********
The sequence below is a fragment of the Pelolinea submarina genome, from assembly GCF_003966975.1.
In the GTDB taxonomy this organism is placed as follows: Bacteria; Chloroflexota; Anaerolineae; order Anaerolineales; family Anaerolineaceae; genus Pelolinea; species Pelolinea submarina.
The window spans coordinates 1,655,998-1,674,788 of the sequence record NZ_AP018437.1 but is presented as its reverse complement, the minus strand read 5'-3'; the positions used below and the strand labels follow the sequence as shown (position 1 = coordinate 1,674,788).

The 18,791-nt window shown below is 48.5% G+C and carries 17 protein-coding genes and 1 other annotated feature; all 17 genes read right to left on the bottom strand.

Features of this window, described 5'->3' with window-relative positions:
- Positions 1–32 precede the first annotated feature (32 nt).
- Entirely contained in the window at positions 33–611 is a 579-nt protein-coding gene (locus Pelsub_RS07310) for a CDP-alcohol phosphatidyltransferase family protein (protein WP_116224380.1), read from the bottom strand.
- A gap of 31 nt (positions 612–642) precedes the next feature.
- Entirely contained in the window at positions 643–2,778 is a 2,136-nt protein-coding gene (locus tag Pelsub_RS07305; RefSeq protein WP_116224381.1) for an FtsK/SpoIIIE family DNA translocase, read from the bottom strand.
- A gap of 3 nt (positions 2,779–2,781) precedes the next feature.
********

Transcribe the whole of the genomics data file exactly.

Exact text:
The sequence below is a fragment of the Pelolinea submarina genome, from assembly GCF_003966975.1.
In the GTDB taxonomy this organism is placed as follows: Bacteria; Chloroflexota; Anaerolineae; order Anaerolineales; family Anaerolineaceae; genus Pelolinea; species Pelolinea submarina.
The window spans coordinates 1,655,998-1,674,788 of the sequence record NZ_AP018437.1 but is presented as its reverse complement, the minus strand read 5'-3'; the positions used below and the strand labels follow the sequence as shown (position 1 = coordinate 1,674,788).

The 18,791-nt window shown below is 48.5% G+C and carries 17 protein-coding genes and 1 other annotated feature; all 17 genes read right to left on the bottom strand.

Features of this window, described 5'->3' with window-relative positions:
- Positions 1–32 precede the first annotated feature (32 nt).
- Entirely contained in the window at positions 33–611 is a 579-nt protein-coding gene (locus Pelsub_RS07310) for a CDP-alcohol phosphatidyltransferase family protein (protein WP_116224380.1), read from the bottom strand.
- A gap of 31 nt (positions 612–642) precedes the next feature.
- Entirely contained in the window at positions 643–2,778 is a 2,136-nt protein-coding gene (locus tag Pelsub_RS07305; RefSeq protein WP_116224381.1) for an FtsK/SpoIIIE family DNA translocase, read from the bottom strand.
- A gap of 3 nt (positions 2,779–2,781) precedes the next feature.